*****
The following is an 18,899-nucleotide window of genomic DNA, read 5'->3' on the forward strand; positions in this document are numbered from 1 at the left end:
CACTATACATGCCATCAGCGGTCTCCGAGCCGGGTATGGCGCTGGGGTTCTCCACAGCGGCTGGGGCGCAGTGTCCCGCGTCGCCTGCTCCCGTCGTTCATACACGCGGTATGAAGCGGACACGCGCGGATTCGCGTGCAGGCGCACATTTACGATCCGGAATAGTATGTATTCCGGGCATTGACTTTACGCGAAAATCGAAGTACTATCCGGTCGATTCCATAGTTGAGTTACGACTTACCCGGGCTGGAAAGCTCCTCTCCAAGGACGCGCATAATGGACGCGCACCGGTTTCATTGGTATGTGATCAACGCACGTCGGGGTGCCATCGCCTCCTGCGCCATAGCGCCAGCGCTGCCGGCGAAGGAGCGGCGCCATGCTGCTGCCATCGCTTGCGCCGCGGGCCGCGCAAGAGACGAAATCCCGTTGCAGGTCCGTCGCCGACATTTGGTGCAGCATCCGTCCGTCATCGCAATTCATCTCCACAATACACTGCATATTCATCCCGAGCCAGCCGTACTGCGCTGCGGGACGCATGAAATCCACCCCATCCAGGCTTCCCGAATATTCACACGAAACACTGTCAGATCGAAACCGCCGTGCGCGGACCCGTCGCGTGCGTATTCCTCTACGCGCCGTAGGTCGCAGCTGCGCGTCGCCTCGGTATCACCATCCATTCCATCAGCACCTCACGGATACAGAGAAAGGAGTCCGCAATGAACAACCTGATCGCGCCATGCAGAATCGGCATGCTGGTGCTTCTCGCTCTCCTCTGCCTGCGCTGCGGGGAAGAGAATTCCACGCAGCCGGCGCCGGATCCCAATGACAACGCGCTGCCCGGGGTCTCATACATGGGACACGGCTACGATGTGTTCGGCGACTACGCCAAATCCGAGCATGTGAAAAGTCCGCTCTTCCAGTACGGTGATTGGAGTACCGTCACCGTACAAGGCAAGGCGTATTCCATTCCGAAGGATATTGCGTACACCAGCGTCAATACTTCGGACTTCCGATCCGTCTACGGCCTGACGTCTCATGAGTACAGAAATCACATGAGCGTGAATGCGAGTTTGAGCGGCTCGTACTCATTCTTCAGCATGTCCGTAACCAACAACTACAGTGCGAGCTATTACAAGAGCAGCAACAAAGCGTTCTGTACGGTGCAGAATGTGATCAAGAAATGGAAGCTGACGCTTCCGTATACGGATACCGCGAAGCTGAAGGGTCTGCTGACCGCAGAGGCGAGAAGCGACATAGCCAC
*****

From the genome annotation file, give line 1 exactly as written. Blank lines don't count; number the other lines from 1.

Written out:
The following is an 18,899-nucleotide window of genomic DNA, read 5'->3' on the forward strand; positions in this document are numbered from 1 at the left end: